Externally: It has been used topically in the form of an oil for neuralgia including sciatic pain and myalgia and gout.
The different alkaloids have slightly different properties, however as a whole, henbane inhibits the release of the neurotransmitter acetylcholine and thus has a dampening down effect on the parasympathetic portion of the autonomic nervous system. Henbane causes a decrease in sweat, salivary, gastric and bronchial secretions, lessens the tone and motility of smooth muscle in the urinary and gastrointestinal tracts and increases the pulse rate.
There is a paucity of quality human trials data on henbane however, a recent small randomised clinical trial was carried out on the effects of propolis combined with henbane for clinical symptoms in patients with acute respiratory syndrome associated with Covid-19. The formulation was given to 50 patients of mixed sex between the ages of 18 and 75 in the form of a syrup. A significant improvement was observed in the intervention group on a number of symptoms including reduction of cough, shortness of breath and chest pain, compared to those on placebo. These improvements became more pronounced with the increasing number of days of treatment. These initial findings are promising and call for larger studies.
Did you know?
The genus name Hyoscyamus comes from the Greek hyoskyamos, – hys meaning pig and kyamos meaning bean. Hog bean is also one of the herb’s common names, perhaps because pigs can eat henbane without being poisoned, although other livestock don’t have this protection.
Gerard the herbalist (1545-1612) says of henbane: ‘The leaves, the seeds and the juice when taken internally cause an unquiet sleep, like unto the sleep of drunkeness, which continueth long and is deadly to the patient. To wash the feet in a decoction of henbane, as also the often smelling of the flowers causeth sleep’ – referring to the potency of the plant, which can exert such effects even via the skin and respiratory system.’
In the middle ages it was known as ‘Witches herb’, being made into an ointment along with other alkaloid-containing herbs and applied topically, giving the hallucinatory sensations of flying and bypassing the digestive tract to afford being able to take higher doses, although still very much risking death!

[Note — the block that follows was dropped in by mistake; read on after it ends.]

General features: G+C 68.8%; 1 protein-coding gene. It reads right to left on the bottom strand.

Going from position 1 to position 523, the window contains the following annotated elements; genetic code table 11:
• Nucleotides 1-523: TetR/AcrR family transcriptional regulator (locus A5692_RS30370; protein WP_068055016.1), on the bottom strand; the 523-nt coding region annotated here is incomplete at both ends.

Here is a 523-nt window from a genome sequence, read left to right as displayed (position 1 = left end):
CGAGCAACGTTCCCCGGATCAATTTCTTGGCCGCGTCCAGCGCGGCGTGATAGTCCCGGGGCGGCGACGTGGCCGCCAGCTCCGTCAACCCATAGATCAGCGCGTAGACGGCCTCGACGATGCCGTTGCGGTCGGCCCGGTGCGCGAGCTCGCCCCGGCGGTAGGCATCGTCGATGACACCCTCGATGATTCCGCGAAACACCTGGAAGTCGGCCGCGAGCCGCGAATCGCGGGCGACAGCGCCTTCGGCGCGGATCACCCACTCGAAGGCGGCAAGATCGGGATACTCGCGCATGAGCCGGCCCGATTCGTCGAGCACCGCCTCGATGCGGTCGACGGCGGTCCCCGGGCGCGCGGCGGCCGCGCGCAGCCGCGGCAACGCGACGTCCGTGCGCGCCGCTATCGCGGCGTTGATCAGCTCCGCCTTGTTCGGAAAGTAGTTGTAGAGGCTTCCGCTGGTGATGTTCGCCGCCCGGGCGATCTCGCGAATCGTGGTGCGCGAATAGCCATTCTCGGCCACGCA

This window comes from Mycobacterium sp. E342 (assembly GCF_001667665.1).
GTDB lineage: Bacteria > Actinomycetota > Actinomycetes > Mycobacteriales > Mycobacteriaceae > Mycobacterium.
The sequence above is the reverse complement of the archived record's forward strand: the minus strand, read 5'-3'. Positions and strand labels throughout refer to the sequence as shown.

This anonymous individual summarised the danger of messing with Henbane: ‘If it be used in sallet (salad) or in pottage (soup/stew), then it doth bring frenzie, and whoso useth more than four leaves shall be in danger to sleepe without waking’.
This herb is a poison. In the UK it falls under the legislation for Human Use Regulations 2012 within the schedule 20 part 2 herbs. This means that it is a practitioner-only medicine and has clear maximum weekly and single doses. x The reason for this is that it has a narrow therapeutic window, (the effective therapeutic dose is close to the poisonous one).
Symptoms of over-dosage can start with a dry mouth, dry skin, dilated pupils, warm, flushed skin and agitation, going on to include impaired vision, delirium, hallucinations, convulsions and coma. It can cause death from heart or respiratory failure. Definitely not a plant to mess with.
It is certainly contraindicated in pregnancy and lactation and also in glaucoma, tachycardic arrythmia (rapid heart rate), and urinary retention.
As henbane is classed as a restricted herb within UK legislation it can only be prescribed following a one-to-one consultation with a qualified practitioner. x In many countries the use of henbane is illegal.
Maximum weekly dose is 20 ml of a 1:10 tincture
Maximum single dose: 100mg
Maximum daily dose: 300mg
Practitioners start low and only slowly work upwards if required, in drop doses whilst monitoring closely. Effects can vary between individuals.
- Tropane alkaloids: principally hyoscyamine, hyoscine (scopolamine), atropine
- Flavone glycosides: quercetrin, rutin, Kaempferol
- Volatile amines: choline, methylpyrroline pyridine